TAYLOR: If they want to do that, they need to just be clear about it. Because this smells at the moment like a classic Labor throwing money around program without the thought that has to go in to get it right. We saw that with the NBN. We saw that with pink batts. We saw that with so many other programs.

CHALMERS: Angus is giving his best Tony Abbott impersonation at the moment.

TAYLOR: So this is absolutely critical that we have a sensible discussion about a model that will work and clarity about what it actually costs.

GILBERT: Let’s look at what actually would work in your view. You point out that in your career prior to politics you’ve looked at these issues. What would work then, as opposed to just a flat out toll?

TAYLOR: The Productivity Commission has put a whole series of proposals up about how this might work. And we need to have a sensible debate about that. But to just say we’re going to have a big bank and we’re going to have a list of projects is truly something out of Utopia. There has to be a more nuanced, more sophisticated debate than just that.

GILBERT: But it is nuanced in the sense that as Jim and Bill Shorten have pointed out, they’re going to have this expert body, Infrastructure Australia, arbitrate, decide what gets up, what doesn’t,  what’s going to make money, what won’t.

TAYLOR: The rubber hits the road here with who actually pays for it. There’s no magic money. The superannuation industry is not a big pot of money that the Government can tap into for nothing. Someone has to pay for it. This is the really important debate and it’s the one we have to have. I actually welcome the fact that we’re talking about this and that Labor wants to talk about it. It’s great. But ultimately someone has to pay for it and there’s no big pot of money somewhere that does it without anyone having to stump up.

GILBERT: Jim Chalmers, your thoughts on that before we move on – a couple of other issues that we should get to this morning.

CHALMERS: Well it’s hardly a stunning point to say that Australians in some way or form pay for the infrastructure that they use. That’s true of the tax system, it’s true of other more private models. That’s a no-brainer.

GILBERT: Okay, let’s look at some other matters. I know that Angus Taylor has also made some points about the issue of penalty rates. This is something that is simmering away. It looks like the Government is going to take some action on this, Angus Taylor. How pivotal is it? And the point that Malcolm Turnbull made about ensuring that people aren’t worse off on a net basis across the week, is that doable?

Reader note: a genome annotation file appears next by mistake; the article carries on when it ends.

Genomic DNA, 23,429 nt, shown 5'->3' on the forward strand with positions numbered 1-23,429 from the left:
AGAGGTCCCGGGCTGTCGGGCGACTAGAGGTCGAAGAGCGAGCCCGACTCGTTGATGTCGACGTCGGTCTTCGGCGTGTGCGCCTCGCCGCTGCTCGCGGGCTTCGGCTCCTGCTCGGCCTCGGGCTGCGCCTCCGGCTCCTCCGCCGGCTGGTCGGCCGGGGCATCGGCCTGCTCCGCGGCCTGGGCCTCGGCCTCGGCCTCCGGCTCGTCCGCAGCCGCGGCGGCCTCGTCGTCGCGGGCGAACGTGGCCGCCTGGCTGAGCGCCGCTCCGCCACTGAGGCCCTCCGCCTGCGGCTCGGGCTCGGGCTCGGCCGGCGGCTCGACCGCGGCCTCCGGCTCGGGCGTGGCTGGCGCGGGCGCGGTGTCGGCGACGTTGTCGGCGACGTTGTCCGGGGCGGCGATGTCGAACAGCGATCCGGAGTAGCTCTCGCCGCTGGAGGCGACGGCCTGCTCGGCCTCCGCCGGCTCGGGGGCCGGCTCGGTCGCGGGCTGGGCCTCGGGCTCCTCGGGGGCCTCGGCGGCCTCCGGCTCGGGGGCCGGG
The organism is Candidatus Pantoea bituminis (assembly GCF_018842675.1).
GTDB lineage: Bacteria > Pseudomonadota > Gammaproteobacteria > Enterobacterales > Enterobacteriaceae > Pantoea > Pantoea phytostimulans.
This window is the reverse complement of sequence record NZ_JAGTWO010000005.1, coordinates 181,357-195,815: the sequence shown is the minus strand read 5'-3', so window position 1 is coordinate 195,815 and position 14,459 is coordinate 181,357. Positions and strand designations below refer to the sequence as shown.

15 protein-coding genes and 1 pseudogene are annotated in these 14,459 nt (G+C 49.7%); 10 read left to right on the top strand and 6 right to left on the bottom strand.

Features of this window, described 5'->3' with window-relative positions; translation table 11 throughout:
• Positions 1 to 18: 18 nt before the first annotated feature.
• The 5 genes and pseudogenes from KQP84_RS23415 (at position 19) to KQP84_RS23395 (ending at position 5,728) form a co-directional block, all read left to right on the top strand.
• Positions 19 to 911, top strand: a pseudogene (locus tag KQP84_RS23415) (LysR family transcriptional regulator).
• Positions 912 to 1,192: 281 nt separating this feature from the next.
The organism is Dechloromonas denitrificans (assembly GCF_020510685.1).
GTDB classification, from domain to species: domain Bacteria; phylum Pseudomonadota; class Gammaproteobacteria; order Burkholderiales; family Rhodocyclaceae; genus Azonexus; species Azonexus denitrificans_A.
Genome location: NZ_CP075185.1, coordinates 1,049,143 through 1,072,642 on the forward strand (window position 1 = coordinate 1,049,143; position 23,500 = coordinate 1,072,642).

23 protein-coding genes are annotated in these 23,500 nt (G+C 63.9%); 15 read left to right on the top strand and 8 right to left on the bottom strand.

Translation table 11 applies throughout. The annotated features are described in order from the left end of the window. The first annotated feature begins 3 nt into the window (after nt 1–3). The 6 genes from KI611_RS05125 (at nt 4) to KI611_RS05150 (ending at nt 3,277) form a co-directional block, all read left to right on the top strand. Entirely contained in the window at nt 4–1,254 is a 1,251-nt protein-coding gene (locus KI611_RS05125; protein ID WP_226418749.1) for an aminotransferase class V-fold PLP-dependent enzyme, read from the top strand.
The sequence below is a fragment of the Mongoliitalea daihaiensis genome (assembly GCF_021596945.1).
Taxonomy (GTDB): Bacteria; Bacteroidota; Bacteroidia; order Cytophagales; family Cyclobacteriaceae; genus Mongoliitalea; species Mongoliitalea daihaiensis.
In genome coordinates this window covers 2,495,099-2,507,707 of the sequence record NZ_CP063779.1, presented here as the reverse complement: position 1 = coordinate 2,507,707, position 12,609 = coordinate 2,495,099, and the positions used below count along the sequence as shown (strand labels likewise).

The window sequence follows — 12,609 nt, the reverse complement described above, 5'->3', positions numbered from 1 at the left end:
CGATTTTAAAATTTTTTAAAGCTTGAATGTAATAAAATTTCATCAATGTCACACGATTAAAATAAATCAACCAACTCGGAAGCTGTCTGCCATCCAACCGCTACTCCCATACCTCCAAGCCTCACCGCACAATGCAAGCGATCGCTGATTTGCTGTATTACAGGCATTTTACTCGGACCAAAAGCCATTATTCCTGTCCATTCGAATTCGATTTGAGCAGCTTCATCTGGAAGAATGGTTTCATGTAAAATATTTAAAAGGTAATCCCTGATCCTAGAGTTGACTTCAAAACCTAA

TAYLOR: Yeah, I think this is what we’ve got to look at. The starting point for me here is that we want higher wages, not lower wages. But when wages get ahead of the market, you get unemployment. And what we’ve got at the moment is very high levels – and rising levels – or at least high levels that aren’t getting better – of youth unemployment and we have to fix it. And we know in hospitality and retail where this is most severe – I see it out in my electorate – we do have a problem with youth unemployment and there’s no doubt in my mind that the high penalty rates on a Sunday contribute to that. So we have to think right through the options as to how we fix that but it is a problem that needs to be fixed.

GILBERT: Jim Chalmers, is Labor willing to budge at all on this? If you have a situation where Fair Work Australia might not have enough flexibility to enable people to negotiate lower penalty rates for a higher wage across the week, that does seem to make sense.

CHALMERS: Look, there are all kinds of fancy ways that the Government is trying to spin this. But at the end of the day, it’s a straight wage cut for people who are on low incomes. So I don’t support that at all. The thing that Angus didn’t mention before is that wages growth right now is at historic lows. We do have high youth unemployment. We do have a higher general unemployment rate than we would like. And at the same time, we have wage growth at historic lows. So, I don’t support it – a straight cut out of the pockets of people. Even Scott Morrison conceded in a roundabout way that people would be worse off when he started talking about tax credits. How he’d give a tax credit for a Sunday but not a Monday is beyond me, and probably beyond him. But this is an important conversation. The Liberals are gearing up to cut people’s penalty rates and we oppose them on that.

TAYLOR: Let’s be clear about this. The issue here isn’t penalty rates, it’s unemployment. That is the fundamental issue and particularly youth unemployment. And until people like Jim are prepared to have a serious debate – without this rule in, rule out stuff –  about how we’re going to fix this youth unemployment problem, we’re going to continue to see young people in electorates like mine who are underemployed or unemployed and quite frankly, that has to be fixed.